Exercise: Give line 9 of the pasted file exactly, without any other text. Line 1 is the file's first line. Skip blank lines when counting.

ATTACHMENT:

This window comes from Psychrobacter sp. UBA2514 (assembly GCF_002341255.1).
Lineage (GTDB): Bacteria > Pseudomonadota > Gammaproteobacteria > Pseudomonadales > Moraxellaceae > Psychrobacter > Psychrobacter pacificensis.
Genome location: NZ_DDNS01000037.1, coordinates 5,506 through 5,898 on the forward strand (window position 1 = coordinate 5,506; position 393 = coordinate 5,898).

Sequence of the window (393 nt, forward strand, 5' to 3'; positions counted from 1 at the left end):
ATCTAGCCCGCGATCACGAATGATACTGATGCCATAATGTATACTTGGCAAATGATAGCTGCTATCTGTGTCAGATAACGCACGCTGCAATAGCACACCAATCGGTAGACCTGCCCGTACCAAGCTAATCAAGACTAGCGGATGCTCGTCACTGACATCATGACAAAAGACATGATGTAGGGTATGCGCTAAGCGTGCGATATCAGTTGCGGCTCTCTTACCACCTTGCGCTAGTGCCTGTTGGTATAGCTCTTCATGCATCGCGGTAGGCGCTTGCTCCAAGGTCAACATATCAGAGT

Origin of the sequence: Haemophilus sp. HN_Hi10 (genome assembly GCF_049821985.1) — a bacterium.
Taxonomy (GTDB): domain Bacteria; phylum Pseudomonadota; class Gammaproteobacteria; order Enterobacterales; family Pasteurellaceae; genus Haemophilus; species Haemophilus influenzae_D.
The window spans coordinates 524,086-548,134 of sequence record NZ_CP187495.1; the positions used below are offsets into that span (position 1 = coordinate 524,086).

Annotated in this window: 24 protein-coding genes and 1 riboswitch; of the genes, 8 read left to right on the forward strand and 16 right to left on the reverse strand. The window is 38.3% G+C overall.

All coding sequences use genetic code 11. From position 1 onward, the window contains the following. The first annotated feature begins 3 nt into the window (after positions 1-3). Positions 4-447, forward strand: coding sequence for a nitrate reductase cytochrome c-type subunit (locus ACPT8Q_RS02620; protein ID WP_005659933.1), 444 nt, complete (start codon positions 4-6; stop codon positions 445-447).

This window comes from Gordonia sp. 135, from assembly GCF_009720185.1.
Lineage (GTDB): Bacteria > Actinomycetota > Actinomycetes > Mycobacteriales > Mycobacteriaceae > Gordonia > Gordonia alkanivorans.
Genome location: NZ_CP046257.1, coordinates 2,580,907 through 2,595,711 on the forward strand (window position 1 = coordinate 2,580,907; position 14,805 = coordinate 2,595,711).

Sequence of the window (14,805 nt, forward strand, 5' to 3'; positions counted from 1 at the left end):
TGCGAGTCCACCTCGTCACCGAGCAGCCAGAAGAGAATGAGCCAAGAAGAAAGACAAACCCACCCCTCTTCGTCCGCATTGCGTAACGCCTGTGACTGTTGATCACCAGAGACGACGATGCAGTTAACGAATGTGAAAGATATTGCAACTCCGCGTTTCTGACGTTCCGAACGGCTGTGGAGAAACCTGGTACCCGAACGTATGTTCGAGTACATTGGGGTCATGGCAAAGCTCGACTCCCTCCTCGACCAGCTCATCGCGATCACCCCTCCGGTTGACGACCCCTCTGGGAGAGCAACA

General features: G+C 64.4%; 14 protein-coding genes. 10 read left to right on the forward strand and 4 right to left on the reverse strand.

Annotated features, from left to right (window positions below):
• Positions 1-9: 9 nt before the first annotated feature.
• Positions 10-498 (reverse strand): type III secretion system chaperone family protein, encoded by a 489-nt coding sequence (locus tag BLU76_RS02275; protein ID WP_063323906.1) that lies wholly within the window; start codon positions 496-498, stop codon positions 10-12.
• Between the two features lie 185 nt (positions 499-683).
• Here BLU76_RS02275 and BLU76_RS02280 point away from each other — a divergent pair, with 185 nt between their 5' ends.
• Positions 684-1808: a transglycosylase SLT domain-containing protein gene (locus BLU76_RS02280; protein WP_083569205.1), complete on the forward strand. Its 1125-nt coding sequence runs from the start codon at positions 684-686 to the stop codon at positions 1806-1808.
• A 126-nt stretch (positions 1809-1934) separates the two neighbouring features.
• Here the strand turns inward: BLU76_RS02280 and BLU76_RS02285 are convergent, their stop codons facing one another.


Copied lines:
Annotated in this window: 24 protein-coding genes and 1 riboswitch; of the genes, 8 read left to right on the forward strand and 16 right to left on the reverse strand. The window is 38.3% G+C overall.